• Do not cut back in fall, cut back in spring.
    • Divide every 2-3 years.

    Growing Tips

    • Perennial lobelias are useful for difficult wet locations. They are attractive in the middle or back of the border, and naturalize well in woodlands and along stream banks. They are very effective massed in the landscape.
    • Lobelias make great cutting flowers as well. Cut when flowers are 1/3 open.
  • Sun
    Full Sun
    6-8 inches
    6 inches
    Bloom Season
    Ornamental Use
    Beds, Container
    Planting Time
    Life Cycle
  • Lobelia, Crystal Palace Blue is rated 4.5 out of 5 by 2.
    Rated 5 out of 5 by from Tiny and tough I anticipated a plant with seeds so small (Less than 1 mm) would be hard to grow. Not so! They germinate well and even transplant as little threads without apparent set back. One pleasant result of planting Crystal Palace is finding volunteers around the stepping stones in my vegetable garden. A jolt of blue to brighten the greenery.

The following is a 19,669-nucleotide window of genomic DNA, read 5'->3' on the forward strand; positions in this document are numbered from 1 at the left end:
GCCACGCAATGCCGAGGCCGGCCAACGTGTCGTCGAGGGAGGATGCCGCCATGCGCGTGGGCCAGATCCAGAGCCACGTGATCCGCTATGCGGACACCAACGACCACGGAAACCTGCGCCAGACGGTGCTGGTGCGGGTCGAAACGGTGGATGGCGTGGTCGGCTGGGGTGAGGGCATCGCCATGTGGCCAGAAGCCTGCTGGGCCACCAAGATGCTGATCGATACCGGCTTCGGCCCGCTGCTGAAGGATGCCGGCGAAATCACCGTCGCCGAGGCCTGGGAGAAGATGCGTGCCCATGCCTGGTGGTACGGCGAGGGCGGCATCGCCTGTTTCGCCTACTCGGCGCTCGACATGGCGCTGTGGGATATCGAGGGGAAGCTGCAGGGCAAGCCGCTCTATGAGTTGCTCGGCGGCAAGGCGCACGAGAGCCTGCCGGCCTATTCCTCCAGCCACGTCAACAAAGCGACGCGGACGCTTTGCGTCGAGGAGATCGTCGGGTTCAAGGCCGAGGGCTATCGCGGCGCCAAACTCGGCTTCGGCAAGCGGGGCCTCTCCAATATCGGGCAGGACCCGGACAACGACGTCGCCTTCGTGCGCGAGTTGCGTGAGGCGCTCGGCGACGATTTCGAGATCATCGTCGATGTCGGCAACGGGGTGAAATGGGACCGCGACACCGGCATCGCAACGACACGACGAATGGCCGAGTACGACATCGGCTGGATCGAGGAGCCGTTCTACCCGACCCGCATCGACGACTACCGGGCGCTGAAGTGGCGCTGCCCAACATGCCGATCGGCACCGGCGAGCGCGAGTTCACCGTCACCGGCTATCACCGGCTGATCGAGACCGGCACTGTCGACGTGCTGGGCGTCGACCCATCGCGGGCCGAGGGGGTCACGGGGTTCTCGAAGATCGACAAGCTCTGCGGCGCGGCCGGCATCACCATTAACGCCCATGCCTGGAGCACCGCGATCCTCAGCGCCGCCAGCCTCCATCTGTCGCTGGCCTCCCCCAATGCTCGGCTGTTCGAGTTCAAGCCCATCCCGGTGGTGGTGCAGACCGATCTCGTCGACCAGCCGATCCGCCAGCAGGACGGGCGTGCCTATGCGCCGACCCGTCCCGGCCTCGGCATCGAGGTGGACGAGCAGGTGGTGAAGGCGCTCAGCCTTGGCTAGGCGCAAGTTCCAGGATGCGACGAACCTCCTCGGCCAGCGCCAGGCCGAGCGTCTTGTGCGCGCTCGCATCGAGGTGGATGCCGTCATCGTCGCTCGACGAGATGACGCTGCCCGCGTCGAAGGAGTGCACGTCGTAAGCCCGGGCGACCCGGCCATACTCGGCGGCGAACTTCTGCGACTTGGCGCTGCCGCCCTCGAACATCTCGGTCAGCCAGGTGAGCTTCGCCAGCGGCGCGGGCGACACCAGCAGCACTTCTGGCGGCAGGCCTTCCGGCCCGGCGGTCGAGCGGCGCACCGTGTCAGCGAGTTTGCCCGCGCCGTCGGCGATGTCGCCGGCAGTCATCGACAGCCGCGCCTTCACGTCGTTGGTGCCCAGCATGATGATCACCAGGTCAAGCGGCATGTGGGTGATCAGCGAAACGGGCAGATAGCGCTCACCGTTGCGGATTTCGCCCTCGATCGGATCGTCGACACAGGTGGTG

Date published: 2010-03-29
    Rated 4 out of 5 by from Gorgeous in Hanging Baskets These plants look positively striking in large hanging baskets when they are used as an accent and combined with other plants. I planted mine with petunias and verbena and people would frequently comment on how gorgeous the baskets were. The color is much deeper and prettier than pictured and the flowers are very small and dainty. One word of warning - water it regularly and do NOT let this plant dry out. It does not recover once it dries out.
    Date published: 2008-04-07
    • 2016-02-05T06:09CST